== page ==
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## RIP Stephen Hawking

I think of myself as being very fortunate for having had the opportunity to see Stephen Hawking deliver a lecture on Cosmology, many years ago in a lecture theatre at Oxford University.

I am thinking of a pair of scales. One pan holds his brilliant career in Physics, the other his physical condition. I think that he achieved a perfect balance and that this must be deemed as a part of his legacy.

It so happens that I do not agree with his negation of an afterlife, so I will wish him the very best in that.

## The 12 Days of Christmas

Do you remember that famous carol “The Twelve Days of Christmas”? You can find some historical information about it at Wikipedia. There is also a section on its financial implications.

What I find interesting about this carol, from a mathematical point of view, is the structure of the underlying collection of gifts as well as the calculation of their total number.

The carol starts with a seemingly innocent gift of a partridge in a pear tree sent on the first day of Christmas, which is 25 December. Then, however, as the days proceed through the Christmas period, the gifts received on any one day are:

• a completely new set of gifts equal in number to the number of the day within Christmas (e.g. on the third day I get three French hens for the first time, on the fourth I get four calling birds for the first time and so on)
• the whole lot of gifts that were sent on the preceding day

This process, where the set of gifts on any one day is linked directly to the gifts of the preceding day, is an example of a concept known as recursion. Recursion is widely used in both Mathematics and Computer Programming. Many interesting books have been written, which address this concept. If you have ever come across those beautiful images known as fractals, then I should tell you that recursion plays a great part in their production.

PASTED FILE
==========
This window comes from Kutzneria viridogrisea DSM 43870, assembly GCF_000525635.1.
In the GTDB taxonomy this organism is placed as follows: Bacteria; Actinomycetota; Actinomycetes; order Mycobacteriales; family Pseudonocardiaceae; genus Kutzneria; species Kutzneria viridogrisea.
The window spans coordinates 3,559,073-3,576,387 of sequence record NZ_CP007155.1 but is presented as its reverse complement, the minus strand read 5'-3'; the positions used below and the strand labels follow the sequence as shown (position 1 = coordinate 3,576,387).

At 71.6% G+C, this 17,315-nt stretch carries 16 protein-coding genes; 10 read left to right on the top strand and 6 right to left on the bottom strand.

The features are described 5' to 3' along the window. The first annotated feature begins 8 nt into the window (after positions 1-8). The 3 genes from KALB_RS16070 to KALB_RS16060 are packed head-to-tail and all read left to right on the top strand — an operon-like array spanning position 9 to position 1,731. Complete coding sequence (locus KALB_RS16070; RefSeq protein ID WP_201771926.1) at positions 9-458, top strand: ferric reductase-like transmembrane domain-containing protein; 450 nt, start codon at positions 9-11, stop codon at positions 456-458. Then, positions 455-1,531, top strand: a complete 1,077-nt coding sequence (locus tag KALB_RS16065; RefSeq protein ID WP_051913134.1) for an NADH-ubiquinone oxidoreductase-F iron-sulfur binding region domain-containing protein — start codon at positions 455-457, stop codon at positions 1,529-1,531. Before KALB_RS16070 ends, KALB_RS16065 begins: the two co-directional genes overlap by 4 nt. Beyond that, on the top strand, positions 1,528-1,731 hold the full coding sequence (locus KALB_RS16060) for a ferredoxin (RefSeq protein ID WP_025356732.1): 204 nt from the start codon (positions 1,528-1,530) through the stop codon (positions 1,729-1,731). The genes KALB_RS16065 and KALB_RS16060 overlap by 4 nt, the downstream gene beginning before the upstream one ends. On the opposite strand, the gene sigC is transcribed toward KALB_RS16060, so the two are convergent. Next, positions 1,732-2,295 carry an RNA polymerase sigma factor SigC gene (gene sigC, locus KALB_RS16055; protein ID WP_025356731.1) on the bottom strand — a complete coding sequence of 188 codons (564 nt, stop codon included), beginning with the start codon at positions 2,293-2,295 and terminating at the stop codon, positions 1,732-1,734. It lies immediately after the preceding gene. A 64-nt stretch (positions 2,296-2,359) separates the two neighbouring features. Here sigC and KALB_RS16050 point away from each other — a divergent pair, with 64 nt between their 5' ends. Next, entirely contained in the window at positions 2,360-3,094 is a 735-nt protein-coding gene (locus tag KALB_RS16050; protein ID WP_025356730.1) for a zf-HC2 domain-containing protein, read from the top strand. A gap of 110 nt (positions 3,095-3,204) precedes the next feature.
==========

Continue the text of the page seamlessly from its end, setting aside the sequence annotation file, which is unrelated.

Let me turn to the second reason for my interest in the carol: How do I calculate the total number of gifts received from my true love?

Well, if you examine its verses, you will see that I get:

• 1 partridge in a pear tree on each of the 12 days of Christmas, hence 1 × 12 partridges in their pear trees
• 2 turtle-doves on each of the last 11 days, hence 2 × 11 turtle-doves
• 3 french hens on each of the last 10 days, hence 3 × 10 french hens
• 4 calling birds on each of the last 9 days, hence 4 × 9 calling birds
• 5 golden rings on each of the last 8 days, hence 5 × 8 golden rings
• 6 geese a-laying on each of the last 7 days, hence 6 × 7 geese
• 7 swans a-swimming on each of the last 6 days, hence 7 × 6 swans
• 8 maids a-milking on each of the last 5 days, hence 8 × 5 maids
• 9 ladies dancing on each of the last 4 days, hence 9 × 4 ladies
• 10 lords a-leaping on each of the last 3 days, hence 10 × 3 lords
• 11 pipers piping on each of the last 2 days, hence 11 × 2 pipers
• 12 drummers drumming on the final day, hence 12 × 1 drummers

Phew! That’s the whole lot… So, the total number of gifts is the sum of all the above, namely:

(1 × 12) + (2 × 11) + (3 × 10) + (4 × 9) + (5 × 8) + (6 × 7) +

(7 × 6) + (8 × 5) + (9 × 4) + (10 × 3) + (11 × 2) + (12 × 1)

Now, the individual products of the first line are all repeated once on the second line, so this sum is actually twice the value of the first line i.e.

2 × ((1 × 12) + (2 × 11) + (3 × 10) + (4 × 9) + (5 × 8) + (6 × 7))

or

2 × (12 + 22 + 30 + 36 + 40 + 42)

or by doing the sum in brackets

2 × 182

and finally 364.

Now, isn’t that strange? Because the total we have arrived at is precisely one less than the number of days in a year (forgetting leap-years). So, by sending me all these gifts and with the proviso that I resort to one gift per day, my true love has taken care of me for all but one of the days making up one whole year beginning on Christmas Day. These gifts will take me up to the day before next Christmas Eve. That Christmas Eve there will be no gift to use as it will be the 365th day. I should then spend that day thanking my true love and anticipating the flurry of gifts, which will follow on the next day, if she still has the means!

I cannot help wondering whether the creators of this carol designed it on purpose so that the total would come out to 364 or whether this fact completely escaped them. In any case, it is an interesting calculation.

Thank you for bearing with me. May you have a Merry Christmas and a Happy New Year!

## The Man Who Knew Infinity